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Sit Up Straight! It Will Help Your Game


What does it take to reproduce the perfect golf swing? Precise coordination of muscle contraction and relaxation, muscle balance and body awareness are all required to recreate a good swing. A prerequisite to these necessary components is good posture.

Good posture is a state of musculoskeletal balance that allows the body to move efficiently in a stress free range of motion. Faulty posture sets the body into a state of neuromuscular imbalance where flexibility and range of motion are limited (loss of power), neuromuscular pathways are disrupted (loss of control and consistency) and detrimental forces are placed on the spine and joints (increased chance of injury).

The cause of poor posture and muscle imbalance is a persistent use of certain muscles with inadequate activation or exercise of their opposing and / or supporting muscles.

Common muscle imbalances negatively affecting the golfer:

Throughout life we are constantly exposed to situations that place us in poor postural patterns. We grew up sitting in school hunched over a desk for most of our young lives. We finish school and begin our careers. Many of us now find ourselves sitting in poorly designed chairs hunched in front of a computer. Those of us who spend excessive time in our cars are often conditioned toward a slumped over lazy posture.

Lower Body Implications

Commonly poor posture leads to a forward tilt of the pelvis, usually from tight hip flexors. This causes the abdominal wall to lengthen and weaken. As a result of the forward pelvic tilt, there is an excess curvature of the lumbar spine (lordosis) causing the spinal extensors to chronically shorten and weaken. Another detrimental effect of this forward tilt is a weakening of the gluteals. The glutes play a major role in hip extension and stabilization of the pelvis and lumbar spine. Without optimal strength and flexibility through the low back and hips it is impossible to get full rotation through the golf swing. To make up for less then optimal hip strength and flexibility many golfers subconsciously tend to over-swing. This over-swinging combined with tight muscles increase the chance of injury not only in the low back, but also the wrists, elbows, and shoulders.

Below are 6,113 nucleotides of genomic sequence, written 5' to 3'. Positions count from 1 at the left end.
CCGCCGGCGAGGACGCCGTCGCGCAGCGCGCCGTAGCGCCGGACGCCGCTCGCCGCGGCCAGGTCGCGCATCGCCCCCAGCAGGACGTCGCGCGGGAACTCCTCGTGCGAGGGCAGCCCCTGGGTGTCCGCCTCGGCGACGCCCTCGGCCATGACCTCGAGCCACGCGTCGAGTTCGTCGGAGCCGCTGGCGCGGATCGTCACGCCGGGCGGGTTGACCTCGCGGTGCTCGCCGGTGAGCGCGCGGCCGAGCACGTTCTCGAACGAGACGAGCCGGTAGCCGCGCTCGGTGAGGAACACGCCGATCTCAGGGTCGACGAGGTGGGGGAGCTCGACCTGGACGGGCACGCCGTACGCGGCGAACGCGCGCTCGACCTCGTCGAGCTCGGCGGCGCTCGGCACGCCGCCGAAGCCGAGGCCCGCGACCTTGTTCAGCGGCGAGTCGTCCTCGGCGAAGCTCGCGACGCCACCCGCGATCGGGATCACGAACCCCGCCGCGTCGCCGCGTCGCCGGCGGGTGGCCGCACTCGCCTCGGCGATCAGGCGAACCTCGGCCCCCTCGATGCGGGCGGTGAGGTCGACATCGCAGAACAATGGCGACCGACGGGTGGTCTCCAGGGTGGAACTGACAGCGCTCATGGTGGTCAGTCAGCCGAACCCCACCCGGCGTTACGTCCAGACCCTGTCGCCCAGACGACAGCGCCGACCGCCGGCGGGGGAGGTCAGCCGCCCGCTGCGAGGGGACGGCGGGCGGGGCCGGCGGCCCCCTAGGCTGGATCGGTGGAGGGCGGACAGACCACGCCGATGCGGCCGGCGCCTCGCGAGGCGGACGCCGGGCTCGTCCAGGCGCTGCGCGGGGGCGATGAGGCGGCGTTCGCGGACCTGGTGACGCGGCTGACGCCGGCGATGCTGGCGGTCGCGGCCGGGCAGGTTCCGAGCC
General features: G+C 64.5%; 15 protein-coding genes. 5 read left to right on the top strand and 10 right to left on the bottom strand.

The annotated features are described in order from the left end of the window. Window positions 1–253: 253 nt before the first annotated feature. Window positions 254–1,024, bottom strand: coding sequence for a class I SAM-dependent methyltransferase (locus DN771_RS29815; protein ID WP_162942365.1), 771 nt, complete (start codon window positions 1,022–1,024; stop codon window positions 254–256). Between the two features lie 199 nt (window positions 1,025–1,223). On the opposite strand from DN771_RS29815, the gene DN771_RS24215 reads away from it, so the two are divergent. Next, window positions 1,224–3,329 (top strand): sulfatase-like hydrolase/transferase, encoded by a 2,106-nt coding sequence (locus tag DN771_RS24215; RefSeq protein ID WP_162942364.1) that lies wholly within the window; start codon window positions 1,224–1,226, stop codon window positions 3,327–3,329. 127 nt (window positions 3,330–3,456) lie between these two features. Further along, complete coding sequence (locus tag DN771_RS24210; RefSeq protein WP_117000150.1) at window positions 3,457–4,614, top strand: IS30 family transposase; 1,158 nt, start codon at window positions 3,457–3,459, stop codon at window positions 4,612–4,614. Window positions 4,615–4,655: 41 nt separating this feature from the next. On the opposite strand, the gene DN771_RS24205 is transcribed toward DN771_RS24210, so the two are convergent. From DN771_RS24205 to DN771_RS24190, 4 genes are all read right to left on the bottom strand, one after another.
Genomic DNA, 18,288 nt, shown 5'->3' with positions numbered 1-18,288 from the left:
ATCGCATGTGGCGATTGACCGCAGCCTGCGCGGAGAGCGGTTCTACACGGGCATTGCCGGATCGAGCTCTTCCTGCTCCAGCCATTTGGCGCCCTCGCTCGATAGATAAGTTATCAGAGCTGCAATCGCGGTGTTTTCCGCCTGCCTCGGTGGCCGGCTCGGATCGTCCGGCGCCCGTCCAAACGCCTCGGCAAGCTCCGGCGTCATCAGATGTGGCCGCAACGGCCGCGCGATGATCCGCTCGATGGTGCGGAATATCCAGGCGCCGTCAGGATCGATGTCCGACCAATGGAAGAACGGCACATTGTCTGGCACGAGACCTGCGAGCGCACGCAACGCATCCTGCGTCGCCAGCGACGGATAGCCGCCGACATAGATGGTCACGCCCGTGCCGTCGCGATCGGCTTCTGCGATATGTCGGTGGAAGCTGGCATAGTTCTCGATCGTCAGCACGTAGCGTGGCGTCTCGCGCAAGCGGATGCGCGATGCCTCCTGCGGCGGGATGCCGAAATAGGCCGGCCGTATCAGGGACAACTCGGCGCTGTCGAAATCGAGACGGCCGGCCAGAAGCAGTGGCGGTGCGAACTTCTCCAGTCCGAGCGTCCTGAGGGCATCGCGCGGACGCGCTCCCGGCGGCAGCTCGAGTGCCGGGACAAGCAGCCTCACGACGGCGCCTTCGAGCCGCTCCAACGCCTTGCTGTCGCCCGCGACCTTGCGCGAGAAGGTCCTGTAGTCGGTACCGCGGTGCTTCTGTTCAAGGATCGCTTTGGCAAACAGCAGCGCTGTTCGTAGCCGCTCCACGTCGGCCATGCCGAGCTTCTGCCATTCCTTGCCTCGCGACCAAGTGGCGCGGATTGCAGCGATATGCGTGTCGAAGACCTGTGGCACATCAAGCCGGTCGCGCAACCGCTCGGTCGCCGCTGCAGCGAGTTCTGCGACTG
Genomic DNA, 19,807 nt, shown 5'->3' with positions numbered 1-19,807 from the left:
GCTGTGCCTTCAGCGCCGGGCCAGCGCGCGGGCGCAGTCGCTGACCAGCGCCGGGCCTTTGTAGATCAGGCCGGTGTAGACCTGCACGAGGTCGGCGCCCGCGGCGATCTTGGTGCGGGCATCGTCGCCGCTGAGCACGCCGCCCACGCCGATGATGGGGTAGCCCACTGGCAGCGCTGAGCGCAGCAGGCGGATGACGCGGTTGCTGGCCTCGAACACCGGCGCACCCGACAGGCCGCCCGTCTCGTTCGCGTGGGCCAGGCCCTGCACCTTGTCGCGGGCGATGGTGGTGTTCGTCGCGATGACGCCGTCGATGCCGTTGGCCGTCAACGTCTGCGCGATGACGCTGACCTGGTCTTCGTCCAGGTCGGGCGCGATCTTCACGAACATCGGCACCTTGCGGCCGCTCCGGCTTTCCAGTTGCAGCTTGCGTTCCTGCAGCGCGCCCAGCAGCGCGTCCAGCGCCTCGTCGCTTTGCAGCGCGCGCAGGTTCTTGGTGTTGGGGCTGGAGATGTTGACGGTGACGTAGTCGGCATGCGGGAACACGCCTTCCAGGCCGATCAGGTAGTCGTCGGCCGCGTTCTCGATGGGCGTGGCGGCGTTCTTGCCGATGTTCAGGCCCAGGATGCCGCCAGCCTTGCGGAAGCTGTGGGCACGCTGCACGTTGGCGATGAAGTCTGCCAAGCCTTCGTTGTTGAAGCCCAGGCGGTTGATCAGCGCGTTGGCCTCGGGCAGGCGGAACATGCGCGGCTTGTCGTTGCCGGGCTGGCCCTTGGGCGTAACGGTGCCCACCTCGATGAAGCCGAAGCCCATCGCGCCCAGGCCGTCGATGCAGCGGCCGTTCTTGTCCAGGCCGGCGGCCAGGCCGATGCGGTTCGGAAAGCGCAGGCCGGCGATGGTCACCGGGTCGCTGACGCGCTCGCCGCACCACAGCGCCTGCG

Upper Body Implications

In the upper body poor posture usually presents with rounded shoulders and a forward head. This chronically shortens the pectorals, neck extensors, upper trapezius, and shoulder internal rotators. This leads to a weakness in the upper back, neck flexors, and shoulder external rotators. This causes a constant strain on the ligaments of the shoulder and neck leading to dysfunction and increased chance of injury. Throughout the golf swing there is an intricate kinetic chain of events. These events include cervical and thoracic rotation and lateral flexion, as well as opposing scapular adduction / abduction and retraction / protraction. This type of muscle imbalances severely restricts movement through the neck and shoulders. This makes it nearly impossible to be in position to make a consistently good swing, but makes it very likely a golfer will develop injuries in the upper extremities and cervical spine.

So where does the golfer begin? Start by establishing and maintaining core strength, muscle balance and flexibility by participating in a well developed integrated exercise program. Increased muscular efficiency and flexibility allow you to increase power and consistency while drastically reducing chances of pain and injury. You will not only be playing better, but you will be playing better longer!

Keys to gaining and maintaining good posture:

? Stand up straight

? If your job requires prolonged sitting or travel, get up and stretch frequently

? Make sure computers monitors are centered and set at eye level.

? Maintain good core strength, muscle balance, and flexibility by participating in a well developed integrated exercise program.

Bill Scibetta, RN, NSCA-CPT

Bill is the founder and President of Precision Fitness - Personal Training Centers in the Charlotte, NC area and co-author of the book "Play Better Longer!" - Peak Performance and Injury Prevention for Golf. Bill is a licensed Registered Nurse as well as a National Strength and Conditioning Association - Certified Personal Trainer. After spending years practicing in the specialty of Orthopedics and Sports Medicine, Bill has dedicated his career to helping individuals identify and overcome obstacles that stand in the way of optimal wellness and peak physical performance.



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